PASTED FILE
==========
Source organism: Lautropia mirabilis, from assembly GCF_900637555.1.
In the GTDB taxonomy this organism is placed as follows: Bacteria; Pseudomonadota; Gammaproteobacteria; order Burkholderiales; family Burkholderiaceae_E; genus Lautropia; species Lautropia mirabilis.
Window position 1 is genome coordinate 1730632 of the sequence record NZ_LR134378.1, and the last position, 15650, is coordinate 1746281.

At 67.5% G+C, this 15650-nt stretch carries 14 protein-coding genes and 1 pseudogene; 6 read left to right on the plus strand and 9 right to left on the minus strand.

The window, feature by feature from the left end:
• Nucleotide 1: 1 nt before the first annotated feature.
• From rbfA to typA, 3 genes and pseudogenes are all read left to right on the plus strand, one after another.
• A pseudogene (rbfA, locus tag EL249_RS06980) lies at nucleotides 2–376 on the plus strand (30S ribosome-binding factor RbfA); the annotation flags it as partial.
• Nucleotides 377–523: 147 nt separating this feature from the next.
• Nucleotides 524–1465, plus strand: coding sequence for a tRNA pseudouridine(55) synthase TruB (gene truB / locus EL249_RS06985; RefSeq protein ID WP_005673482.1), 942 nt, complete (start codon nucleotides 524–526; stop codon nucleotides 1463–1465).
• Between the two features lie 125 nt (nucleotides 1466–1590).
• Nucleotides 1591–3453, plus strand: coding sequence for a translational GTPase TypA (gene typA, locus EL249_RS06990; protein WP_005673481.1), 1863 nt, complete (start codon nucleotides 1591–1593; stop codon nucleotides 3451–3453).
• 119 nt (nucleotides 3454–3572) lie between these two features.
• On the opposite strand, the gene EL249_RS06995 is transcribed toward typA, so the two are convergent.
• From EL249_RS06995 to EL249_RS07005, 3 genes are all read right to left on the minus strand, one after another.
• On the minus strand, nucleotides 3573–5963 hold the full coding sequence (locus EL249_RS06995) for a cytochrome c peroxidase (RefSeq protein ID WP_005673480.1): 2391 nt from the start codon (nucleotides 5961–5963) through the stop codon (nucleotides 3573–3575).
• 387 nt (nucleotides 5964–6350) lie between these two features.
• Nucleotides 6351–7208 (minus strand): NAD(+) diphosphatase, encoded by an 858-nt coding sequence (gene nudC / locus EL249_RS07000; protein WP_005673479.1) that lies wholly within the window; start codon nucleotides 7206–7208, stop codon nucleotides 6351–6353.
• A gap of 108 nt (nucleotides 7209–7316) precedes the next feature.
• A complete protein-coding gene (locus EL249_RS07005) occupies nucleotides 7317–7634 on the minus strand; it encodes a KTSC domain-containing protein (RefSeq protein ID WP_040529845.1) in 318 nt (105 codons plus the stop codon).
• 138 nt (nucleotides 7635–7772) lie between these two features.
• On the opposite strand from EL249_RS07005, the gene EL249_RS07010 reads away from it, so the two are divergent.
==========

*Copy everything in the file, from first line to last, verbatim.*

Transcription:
Source organism: Lautropia mirabilis, from assembly GCF_900637555.1.
In the GTDB taxonomy this organism is placed as follows: Bacteria; Pseudomonadota; Gammaproteobacteria; order Burkholderiales; family Burkholderiaceae_E; genus Lautropia; species Lautropia mirabilis.
Window position 1 is genome coordinate 1730632 of the sequence record NZ_LR134378.1, and the last position, 15650, is coordinate 1746281.

At 67.5% G+C, this 15650-nt stretch carries 14 protein-coding genes and 1 pseudogene; 6 read left to right on the plus strand and 9 right to left on the minus strand.

The window, feature by feature from the left end:
• Nucleotide 1: 1 nt before the first annotated feature.
• From rbfA to typA, 3 genes and pseudogenes are all read left to right on the plus strand, one after another.
• A pseudogene (rbfA, locus tag EL249_RS06980) lies at nucleotides 2–376 on the plus strand (30S ribosome-binding factor RbfA); the annotation flags it as partial.
• Nucleotides 377–523: 147 nt separating this feature from the next.
• Nucleotides 524–1465, plus strand: coding sequence for a tRNA pseudouridine(55) synthase TruB (gene truB / locus EL249_RS06985; RefSeq protein ID WP_005673482.1), 942 nt, complete (start codon nucleotides 524–526; stop codon nucleotides 1463–1465).
• Between the two features lie 125 nt (nucleotides 1466–1590).
• Nucleotides 1591–3453, plus strand: coding sequence for a translational GTPase TypA (gene typA, locus EL249_RS06990; protein WP_005673481.1), 1863 nt, complete (start codon nucleotides 1591–1593; stop codon nucleotides 3451–3453).
• 119 nt (nucleotides 3454–3572) lie between these two features.
• On the opposite strand, the gene EL249_RS06995 is transcribed toward typA, so the two are convergent.
• From EL249_RS06995 to EL249_RS07005, 3 genes are all read right to left on the minus strand, one after another.
• On the minus strand, nucleotides 3573–5963 hold the full coding sequence (locus EL249_RS06995) for a cytochrome c peroxidase (RefSeq protein ID WP_005673480.1): 2391 nt from the start codon (nucleotides 5961–5963) through the stop codon (nucleotides 3573–3575).
• 387 nt (nucleotides 5964–6350) lie between these two features.
• Nucleotides 6351–7208 (minus strand): NAD(+) diphosphatase, encoded by an 858-nt coding sequence (gene nudC / locus EL249_RS07000; protein WP_005673479.1) that lies wholly within the window; start codon nucleotides 7206–7208, stop codon nucleotides 6351–6353.
• A gap of 108 nt (nucleotides 7209–7316) precedes the next feature.
• A complete protein-coding gene (locus EL249_RS07005) occupies nucleotides 7317–7634 on the minus strand; it encodes a KTSC domain-containing protein (RefSeq protein ID WP_040529845.1) in 318 nt (105 codons plus the stop codon).
• 138 nt (nucleotides 7635–7772) lie between these two features.
• On the opposite strand from EL249_RS07005, the gene EL249_RS07010 reads away from it, so the two are divergent.